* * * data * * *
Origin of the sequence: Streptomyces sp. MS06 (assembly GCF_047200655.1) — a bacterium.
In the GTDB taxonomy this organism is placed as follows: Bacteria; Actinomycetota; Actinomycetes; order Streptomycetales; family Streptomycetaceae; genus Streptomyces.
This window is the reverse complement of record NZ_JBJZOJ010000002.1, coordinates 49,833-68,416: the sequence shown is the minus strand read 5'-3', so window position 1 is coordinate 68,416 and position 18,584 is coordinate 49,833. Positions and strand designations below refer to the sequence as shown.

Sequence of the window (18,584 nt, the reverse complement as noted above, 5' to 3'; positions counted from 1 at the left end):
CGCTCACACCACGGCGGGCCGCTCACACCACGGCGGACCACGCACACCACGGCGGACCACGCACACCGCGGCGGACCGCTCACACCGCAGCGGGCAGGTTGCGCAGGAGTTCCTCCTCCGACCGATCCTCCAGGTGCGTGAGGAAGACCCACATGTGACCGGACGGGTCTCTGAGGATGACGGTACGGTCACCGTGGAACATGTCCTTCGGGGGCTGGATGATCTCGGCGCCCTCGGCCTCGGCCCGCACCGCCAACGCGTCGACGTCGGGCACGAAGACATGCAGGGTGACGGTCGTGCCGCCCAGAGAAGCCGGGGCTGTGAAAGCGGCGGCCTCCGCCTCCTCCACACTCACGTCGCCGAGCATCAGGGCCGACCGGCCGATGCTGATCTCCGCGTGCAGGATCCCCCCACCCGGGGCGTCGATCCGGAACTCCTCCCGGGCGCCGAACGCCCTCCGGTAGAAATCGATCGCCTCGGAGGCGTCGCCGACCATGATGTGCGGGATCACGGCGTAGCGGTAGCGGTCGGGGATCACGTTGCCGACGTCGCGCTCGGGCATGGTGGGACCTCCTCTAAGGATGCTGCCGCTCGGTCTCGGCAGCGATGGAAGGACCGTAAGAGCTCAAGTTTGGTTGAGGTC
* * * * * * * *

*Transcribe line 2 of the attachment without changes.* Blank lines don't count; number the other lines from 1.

In the GTDB taxonomy this organism is placed as follows: Bacteria; Actinomycetota; Actinomycetes; order Streptomycetales; family Streptomycetaceae; genus Streptomyces.